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Towards a brain-wide model of perceptual decision-making in the rodent whisker system


Oberlaender,  M
Max Planck Institute for Biological Cybernetics, Max Planck Society;
Former Research Group Computational Neuroanatomy, Max Planck Institute for Biological Cybernetics, Max Planck Society;

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Oberlaender, M. (2016). Towards a brain-wide model of perceptual decision-making in the rodent whisker system. Talk presented at 7th Biennial Neuroscience Conference Neurizons 2016: Speak your mind. Göttingen, Germany.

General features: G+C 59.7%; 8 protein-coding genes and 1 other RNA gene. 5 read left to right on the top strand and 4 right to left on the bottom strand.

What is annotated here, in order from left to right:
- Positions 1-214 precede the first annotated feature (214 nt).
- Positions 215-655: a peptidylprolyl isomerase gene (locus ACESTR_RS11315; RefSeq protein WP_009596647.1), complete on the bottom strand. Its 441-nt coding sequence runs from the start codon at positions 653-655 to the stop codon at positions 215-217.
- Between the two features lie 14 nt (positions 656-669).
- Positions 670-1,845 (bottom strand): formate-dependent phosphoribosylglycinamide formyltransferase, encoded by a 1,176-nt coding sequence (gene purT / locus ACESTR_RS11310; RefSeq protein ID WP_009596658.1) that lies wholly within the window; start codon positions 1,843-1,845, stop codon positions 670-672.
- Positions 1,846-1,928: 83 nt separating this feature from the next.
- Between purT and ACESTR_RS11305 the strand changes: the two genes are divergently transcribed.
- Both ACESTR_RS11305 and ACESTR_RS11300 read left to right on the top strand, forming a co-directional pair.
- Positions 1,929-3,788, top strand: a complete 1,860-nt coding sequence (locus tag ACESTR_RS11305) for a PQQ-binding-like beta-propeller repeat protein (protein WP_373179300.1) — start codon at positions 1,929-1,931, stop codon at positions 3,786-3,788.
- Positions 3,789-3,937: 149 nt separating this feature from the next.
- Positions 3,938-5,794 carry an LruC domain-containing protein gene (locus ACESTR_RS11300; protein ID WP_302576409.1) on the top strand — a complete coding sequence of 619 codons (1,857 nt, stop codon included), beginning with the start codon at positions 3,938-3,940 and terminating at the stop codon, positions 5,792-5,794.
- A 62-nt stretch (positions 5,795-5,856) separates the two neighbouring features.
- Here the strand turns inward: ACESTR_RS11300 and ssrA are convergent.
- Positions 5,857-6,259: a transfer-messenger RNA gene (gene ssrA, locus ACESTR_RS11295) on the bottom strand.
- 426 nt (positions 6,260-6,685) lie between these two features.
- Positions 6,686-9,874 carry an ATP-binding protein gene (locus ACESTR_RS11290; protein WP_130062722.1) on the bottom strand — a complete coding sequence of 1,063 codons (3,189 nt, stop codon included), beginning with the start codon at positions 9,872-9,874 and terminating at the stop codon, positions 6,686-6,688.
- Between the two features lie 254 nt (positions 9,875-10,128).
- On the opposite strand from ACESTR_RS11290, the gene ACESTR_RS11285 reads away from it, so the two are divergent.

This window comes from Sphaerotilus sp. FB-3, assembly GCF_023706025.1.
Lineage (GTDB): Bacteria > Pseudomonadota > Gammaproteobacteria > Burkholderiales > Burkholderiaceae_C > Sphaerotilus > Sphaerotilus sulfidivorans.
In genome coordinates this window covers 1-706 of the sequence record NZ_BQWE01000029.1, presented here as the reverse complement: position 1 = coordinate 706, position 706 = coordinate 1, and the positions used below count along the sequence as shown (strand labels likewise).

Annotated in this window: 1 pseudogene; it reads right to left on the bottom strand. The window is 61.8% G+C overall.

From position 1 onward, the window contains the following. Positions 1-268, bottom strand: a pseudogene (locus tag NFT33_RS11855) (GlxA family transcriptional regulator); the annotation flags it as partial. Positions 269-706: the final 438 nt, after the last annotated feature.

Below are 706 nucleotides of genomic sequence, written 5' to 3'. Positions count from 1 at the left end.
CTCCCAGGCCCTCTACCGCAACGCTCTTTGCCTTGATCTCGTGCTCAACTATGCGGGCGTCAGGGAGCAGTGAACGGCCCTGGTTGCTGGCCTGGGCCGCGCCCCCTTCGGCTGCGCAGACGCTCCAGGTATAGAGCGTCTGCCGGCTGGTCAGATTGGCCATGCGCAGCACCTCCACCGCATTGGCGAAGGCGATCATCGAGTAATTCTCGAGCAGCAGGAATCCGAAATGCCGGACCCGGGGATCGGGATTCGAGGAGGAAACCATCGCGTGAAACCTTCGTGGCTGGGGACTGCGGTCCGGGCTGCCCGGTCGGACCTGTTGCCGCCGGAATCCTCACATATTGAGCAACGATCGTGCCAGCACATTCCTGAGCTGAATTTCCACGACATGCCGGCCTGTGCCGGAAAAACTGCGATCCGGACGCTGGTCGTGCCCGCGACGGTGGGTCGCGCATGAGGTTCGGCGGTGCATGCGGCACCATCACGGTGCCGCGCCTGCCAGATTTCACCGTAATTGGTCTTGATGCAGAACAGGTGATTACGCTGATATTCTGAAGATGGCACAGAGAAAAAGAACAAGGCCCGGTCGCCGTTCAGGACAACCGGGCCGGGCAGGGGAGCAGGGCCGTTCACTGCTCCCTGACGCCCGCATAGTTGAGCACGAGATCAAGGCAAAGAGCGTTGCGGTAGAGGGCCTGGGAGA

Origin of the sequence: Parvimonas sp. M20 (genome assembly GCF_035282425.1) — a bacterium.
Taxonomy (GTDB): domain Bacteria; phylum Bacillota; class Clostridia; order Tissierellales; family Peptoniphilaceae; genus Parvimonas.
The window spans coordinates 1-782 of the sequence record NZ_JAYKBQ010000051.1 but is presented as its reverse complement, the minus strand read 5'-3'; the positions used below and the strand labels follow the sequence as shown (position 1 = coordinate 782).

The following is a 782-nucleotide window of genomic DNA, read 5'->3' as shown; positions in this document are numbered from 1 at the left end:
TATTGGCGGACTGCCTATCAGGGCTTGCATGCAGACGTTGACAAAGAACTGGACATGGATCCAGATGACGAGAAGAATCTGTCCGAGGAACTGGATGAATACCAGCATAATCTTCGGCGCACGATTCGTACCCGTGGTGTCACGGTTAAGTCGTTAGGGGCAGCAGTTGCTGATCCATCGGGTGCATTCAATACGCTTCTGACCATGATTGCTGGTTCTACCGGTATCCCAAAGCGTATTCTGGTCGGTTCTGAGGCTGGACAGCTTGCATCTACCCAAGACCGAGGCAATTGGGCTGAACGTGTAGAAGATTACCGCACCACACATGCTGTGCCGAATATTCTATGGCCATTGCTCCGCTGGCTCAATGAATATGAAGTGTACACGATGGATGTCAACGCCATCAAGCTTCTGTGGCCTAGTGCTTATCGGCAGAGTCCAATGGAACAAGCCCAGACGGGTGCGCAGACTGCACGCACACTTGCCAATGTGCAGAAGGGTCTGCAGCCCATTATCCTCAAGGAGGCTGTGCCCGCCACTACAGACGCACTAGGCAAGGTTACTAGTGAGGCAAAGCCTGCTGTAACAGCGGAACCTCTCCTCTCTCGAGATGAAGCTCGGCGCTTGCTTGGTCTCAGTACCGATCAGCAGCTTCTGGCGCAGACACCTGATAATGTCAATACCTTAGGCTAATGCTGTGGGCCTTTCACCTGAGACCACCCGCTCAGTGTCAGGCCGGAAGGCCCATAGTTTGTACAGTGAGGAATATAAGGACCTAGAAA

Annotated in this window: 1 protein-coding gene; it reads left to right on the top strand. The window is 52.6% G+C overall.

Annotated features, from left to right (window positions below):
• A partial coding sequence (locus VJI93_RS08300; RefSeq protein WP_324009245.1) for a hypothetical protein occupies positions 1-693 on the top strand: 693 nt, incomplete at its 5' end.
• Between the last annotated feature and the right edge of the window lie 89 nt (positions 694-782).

How the brain is able to transform sensory input into decisions remains unknown. Understanding the neuronal basis of decision making is hence one of the major challenges of systems neuroscience. Commonly, recording/imaging during sensory-motor tasks seeks to identify neural substrates of computational elements defined by statistical decision theories. This approach determined correlates of tactile-based sensation and action in sensory and motor cortex, respectively. Now, the crucial questions are 1) how these correlates are implemented within the underlying neural networks and 2) how their output triggers decisions. The Oberlaender lab uses the rodent whisker system to address these questions. Specifically they aim to elucidate how the interplay between biophysical, cellular and network mechanisms can encode a percept that gives rise to a decision. Rodents cross a gap when detecting its far side with a single facial whisker. This suggests that touch during exploratory movement of a whisker triggers the decision. A potential mechanism underlying the percept of active touch is that layer 5 thick-tufted (L5tt) neurons in somatosensory cortex receive touch and movement information via specific pathways that target basal and apical tuft dendrites, respectively. When localizing the far side of the gap, the two inputs coincide and result in burst spiking output to (sub)cortical areas, triggering the gap cross. To test this hypothesis, the Oberlaender lab is reconstructing all sensory/motor-related local and long-range pathways involved in whisker information processing, measures whisker-evoked responses of these populations and uses the data to constrain network simulations of active whisker touch. To do so, they have developed a multidisciplinary strategy by combining in vivo electrophysiology, with virus injections, custom-designed imaging/reconstruction tools and Monte Carlo simulations. This reverse engineering approach will provide unmatched understanding of mechanisms that underlie perceptual decisions and will function as a roadmap to derive general principles across sensory modalities and species.